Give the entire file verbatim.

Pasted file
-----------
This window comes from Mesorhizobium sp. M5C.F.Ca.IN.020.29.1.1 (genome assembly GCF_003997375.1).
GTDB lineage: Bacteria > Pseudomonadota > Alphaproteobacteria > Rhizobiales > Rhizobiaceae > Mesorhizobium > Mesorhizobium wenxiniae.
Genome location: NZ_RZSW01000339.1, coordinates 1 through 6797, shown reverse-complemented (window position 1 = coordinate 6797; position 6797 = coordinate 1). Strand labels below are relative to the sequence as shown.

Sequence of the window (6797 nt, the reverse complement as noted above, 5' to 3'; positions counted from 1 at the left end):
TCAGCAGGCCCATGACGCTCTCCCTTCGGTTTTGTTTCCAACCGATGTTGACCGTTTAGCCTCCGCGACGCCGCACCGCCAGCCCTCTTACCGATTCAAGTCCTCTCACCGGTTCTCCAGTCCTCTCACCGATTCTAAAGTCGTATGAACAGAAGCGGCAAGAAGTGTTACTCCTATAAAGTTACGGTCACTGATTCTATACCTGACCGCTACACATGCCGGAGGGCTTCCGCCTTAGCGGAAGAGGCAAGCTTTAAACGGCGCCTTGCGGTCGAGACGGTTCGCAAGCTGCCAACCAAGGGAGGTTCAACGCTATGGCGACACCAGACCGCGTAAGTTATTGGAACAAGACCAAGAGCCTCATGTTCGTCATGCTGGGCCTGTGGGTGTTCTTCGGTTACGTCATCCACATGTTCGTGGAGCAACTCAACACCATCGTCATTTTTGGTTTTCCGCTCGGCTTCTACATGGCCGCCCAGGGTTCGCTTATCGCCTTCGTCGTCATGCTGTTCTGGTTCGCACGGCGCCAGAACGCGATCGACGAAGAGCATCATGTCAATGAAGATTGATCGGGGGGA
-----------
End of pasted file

This window comes from Mesorhizobium sp. M5C.F.Ca.IN.020.29.1.1 (genome assembly GCF_003997375.1).
GTDB lineage: Bacteria > Pseudomonadota > Alphaproteobacteria > Rhizobiales > Rhizobiaceae > Mesorhizobium > Mesorhizobium wenxiniae.
Genome location: NZ_RZSW01000339.1, coordinates 1 through 6797, shown reverse-complemented (window position 1 = coordinate 6797; position 6797 = coordinate 1). Strand labels below are relative to the sequence as shown.

Sequence of the window (6797 nt, the reverse complement as noted above, 5' to 3'; positions counted from 1 at the left end):
TCAGCAGGCCCATGACGCTCTCCCTTCGGTTTTGTTTCCAACCGATGTTGACCGTTTAGCCTCCGCGACGCCGCACCGCCAGCCCTCTTACCGATTCAAGTCCTCTCACCGGTTCTCCAGTCCTCTCACCGATTCTAAAGTCGTATGAACAGAAGCGGCAAGAAGTGTTACTCCTATAAAGTTACGGTCACTGATTCTATACCTGACCGCTACACATGCCGGAGGGCTTCCGCCTTAGCGGAAGAGGCAAGCTTTAAACGGCGCCTTGCGGTCGAGACGGTTCGCAAGCTGCCAACCAAGGGAGGTTCAACGCTATGGCGACACCAGACCGCGTAAGTTATTGGAACAAGACCAAGAGCCTCATGTTCGTCATGCTGGGCCTGTGGGTGTTCTTCGGTTACGTCATCCACATGTTCGTGGAGCAACTCAACACCATCGTCATTTTTGGTTTTCCGCTCGGCTTCTACATGGCCGCCCAGGGTTCGCTTATCGCCTTCGTCGTCATGCTGTTCTGGTTCGCACGGCGCCAGAACGCGATCGACGAAGAGCATCATGTCAATGAAGATTGATCGGGGGGA